An alliance set up to bring clarity and scale a biodiversity crediting market, supported by the United Nations Development Programme (UNDP) and International Institute for Environment and Development (IIED), will formally launch at a side event at the UN’s biodiversity summit in Montreal on Friday, a member told Carbon Pulse.
The website for the Biodiversity Credit Alliance (BCA) went live on Tuesday and features 26 members and partners that also include established carbon investors Climate Impact Partners and Pollination, as well as academic institutions and climate and sustainability organisations, in addition to the UNDP and UK-based think-tank the IIED.
The BCA aims to mobilise financial flows towards biodiversity outcomes while recognising local knowledge and contexts, and outlines its vision for how voluntary biodiversity credits (VBCs) should operate in a global market space, separating their treatment from compliance usage.
According to its website, the BCA defines its objectives as:
- To define and categorise biodiversity credits;
- To identify ‘Global Biodiversity Credit Principles’ that all biodiversity credit methodologies should achieve;
- To develop and/or identify a model set of digital standards that can be adopted into distributed ledger technologies (DLT) to create a transparent, easily auditable, and scalable ecosystem for biodiversity credits;
- To establish a peer review mechanism to certify standards and methodologies against the BCA global principles, validate site specific metrics for application at a project site level, and verify a project’s biodiversity data analysis;
- To approve validation and verification bodies that meet BCA standards;
- Keep an index of all credits issued under the Global Principles;
- To establish a community of practice for those organisations in the quantification of biodiversity credits.
Specifically regarding the embrace of new technologies such as DLT, the BCA stated that it “aims to learn from the mistakes made in the development of the carbon credit market: many of its principles, while following science, did not plan for scalability including the design and deployment of technology”, citing specifically the need to prepare biodiversity units for compatibility with web3.
Given the current finance gap for biodiversity with many expecting that private capital will be needed to fill in, Aleksandra Holmlund, founder and CEO at forestry investment and consultancy Omorica and member of the BCA, pointed towards the key role for credits.
“Most of the financing for nature protection today is government funded, and is simply not enough. In order to channel more financing, private financing should be made possible that allow for large-scale scaling up. An example of such an initiative are the biodiversity credits that may finance various actions towards richer biodiversity,” she told Carbon Pulse.
Ahead of the launch event in Montreal, a document shared with Carbon Pulse by a member of the alliance described its view of the potential growth of the market.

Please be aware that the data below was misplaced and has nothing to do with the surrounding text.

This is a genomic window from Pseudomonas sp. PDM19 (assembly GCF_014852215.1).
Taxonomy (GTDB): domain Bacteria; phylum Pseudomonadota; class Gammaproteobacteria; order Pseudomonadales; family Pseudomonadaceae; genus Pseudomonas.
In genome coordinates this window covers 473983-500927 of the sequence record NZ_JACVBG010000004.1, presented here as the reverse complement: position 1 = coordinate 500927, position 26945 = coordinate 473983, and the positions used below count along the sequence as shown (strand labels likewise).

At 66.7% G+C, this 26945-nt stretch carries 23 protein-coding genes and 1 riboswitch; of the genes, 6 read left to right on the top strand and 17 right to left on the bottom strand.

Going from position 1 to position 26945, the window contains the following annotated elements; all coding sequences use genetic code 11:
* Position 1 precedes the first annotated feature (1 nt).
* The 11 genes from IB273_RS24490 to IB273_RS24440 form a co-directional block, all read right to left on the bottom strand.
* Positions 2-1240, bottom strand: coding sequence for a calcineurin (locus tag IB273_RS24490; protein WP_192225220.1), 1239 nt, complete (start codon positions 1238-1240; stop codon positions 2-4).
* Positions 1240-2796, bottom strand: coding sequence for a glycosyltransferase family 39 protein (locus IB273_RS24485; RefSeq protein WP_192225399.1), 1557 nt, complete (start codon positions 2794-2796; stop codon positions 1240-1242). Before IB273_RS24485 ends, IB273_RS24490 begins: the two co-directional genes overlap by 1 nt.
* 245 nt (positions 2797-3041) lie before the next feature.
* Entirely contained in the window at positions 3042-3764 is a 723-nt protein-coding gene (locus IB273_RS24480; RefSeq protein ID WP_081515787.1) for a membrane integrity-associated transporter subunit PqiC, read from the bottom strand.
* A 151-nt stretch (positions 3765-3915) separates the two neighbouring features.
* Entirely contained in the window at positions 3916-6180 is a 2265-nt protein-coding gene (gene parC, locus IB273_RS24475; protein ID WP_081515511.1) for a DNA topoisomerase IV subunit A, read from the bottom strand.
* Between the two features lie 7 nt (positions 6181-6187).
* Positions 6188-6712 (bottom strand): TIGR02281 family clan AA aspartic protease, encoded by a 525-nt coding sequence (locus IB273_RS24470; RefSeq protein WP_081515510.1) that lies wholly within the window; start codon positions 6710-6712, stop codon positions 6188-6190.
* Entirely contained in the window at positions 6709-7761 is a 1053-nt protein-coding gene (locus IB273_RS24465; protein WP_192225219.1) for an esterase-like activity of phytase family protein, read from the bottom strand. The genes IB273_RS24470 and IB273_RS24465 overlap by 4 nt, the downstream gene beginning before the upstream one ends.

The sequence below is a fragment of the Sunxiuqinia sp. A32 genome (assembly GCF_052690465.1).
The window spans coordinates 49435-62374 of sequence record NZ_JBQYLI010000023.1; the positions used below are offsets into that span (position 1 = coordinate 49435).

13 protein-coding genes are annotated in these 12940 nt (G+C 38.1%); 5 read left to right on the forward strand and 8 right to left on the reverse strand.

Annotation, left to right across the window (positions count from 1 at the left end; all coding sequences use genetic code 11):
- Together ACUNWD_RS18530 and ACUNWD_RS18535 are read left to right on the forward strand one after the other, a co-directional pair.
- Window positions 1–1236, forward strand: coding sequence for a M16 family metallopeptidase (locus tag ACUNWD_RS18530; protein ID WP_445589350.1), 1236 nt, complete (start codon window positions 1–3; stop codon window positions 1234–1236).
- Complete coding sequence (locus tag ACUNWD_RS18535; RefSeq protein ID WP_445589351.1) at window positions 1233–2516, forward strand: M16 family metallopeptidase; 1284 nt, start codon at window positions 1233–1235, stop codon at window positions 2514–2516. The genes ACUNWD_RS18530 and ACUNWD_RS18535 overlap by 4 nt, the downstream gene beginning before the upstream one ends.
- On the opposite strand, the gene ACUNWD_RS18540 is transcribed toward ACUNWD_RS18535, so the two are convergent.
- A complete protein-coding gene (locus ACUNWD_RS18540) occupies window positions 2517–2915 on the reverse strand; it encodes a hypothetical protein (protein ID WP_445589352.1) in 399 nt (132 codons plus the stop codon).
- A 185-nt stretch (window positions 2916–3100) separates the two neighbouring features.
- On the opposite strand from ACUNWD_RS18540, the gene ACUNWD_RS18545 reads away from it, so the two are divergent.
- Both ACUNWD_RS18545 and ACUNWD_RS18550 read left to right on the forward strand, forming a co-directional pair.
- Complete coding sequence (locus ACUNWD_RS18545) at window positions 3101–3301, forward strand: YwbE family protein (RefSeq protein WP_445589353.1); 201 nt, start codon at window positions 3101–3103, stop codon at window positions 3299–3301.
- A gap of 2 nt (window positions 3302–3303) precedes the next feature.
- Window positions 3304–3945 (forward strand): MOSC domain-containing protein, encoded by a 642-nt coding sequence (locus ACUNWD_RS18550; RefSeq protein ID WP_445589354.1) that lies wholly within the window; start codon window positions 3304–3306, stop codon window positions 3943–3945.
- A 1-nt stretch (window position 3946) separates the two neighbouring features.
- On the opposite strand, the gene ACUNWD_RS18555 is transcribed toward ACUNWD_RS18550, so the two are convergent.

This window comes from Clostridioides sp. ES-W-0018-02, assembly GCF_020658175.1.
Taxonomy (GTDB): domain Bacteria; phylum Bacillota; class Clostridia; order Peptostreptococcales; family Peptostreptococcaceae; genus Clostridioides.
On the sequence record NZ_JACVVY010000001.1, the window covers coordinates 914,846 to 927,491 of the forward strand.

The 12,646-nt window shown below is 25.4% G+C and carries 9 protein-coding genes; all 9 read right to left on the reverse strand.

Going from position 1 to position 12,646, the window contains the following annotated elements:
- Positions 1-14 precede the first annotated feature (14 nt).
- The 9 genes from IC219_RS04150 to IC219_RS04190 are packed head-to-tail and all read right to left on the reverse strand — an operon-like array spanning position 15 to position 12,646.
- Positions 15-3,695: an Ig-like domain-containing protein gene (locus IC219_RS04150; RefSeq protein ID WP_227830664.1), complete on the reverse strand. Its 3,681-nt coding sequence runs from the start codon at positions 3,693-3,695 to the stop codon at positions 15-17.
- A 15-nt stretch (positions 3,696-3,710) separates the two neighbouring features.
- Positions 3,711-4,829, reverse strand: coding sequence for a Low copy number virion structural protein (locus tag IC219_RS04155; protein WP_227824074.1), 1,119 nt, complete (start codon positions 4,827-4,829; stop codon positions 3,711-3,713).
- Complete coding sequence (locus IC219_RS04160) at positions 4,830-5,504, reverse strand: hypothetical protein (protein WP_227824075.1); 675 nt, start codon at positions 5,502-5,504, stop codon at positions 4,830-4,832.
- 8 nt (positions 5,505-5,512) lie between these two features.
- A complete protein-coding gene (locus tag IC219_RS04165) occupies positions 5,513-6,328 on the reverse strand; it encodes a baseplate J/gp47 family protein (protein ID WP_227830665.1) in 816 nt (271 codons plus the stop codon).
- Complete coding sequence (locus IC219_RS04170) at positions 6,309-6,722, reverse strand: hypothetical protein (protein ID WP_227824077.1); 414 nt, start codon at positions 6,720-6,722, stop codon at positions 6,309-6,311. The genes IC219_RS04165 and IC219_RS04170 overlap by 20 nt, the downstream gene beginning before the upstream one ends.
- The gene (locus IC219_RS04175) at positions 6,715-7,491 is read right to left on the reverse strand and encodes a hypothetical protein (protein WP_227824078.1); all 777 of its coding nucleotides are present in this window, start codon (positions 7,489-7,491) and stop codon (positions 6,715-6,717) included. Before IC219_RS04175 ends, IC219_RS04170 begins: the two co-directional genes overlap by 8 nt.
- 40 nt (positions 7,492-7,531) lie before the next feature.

“Demand for biocredits is growing amongst private investors, individuals, and governments who want to invest in the conservation and restoration of biodiversity. With increasing interest from both private and public buyers and sellers, there is a need for collaboration amongst emerging practitioners to ensure a transparent and equitable market is established,” the information seen by Carbon Pulse stated.
Other recent studies, including one from consultants McKinsey, have pointed to a potentially huge market for nature credits such as biodiversity units.
Edit Kiss, CIO at nature investors Revalue Nature told Carbon Pulse that things were really changing following the publication of the McKinsey report that had helped to bring biodiversity crediting into the “mainstream” from an investors perspective.
“We need pilots and experiences … we have enough scientific evidence but now need pilots and results,” she said.
“The fungibility element will be critical,” she continued, but suggested that this was now emerging as well.
The very fact there has been a finance day at the UN biodiversity summit in Montreal was a real signal, she added.
Up until July 2023, the BCA will function as an informal working group with a formal BCA secretariat to be established before the end of June next year, once all structures and functions are agreed upon and formalised.
Until this point midway through 2023, the BCA will utilise experts to develop concepts for each of the elements of the BCA mandate such as defining its global principles, credit categorisation, peer-reviewing structure and process, digital architecture, and credit indexing, with a review process to be established in parallel to this work.
The BCA will also work with World Economic Forum (WEF) and the Natural Capital Alliance (NCFA) in relation to their initiatives on integrity, with many BCA members also participating in WEF working groups, intending to integrate principles as part of these projects into pilots.
Members of the BCA also are involved in standard setters’ working groups on biodiversity credits.
The world’s largest voluntary carbon registry and standard body Verra, for example, is currently exploring a methodology for units.
By Roy Manuell – firstname.lastname@example.org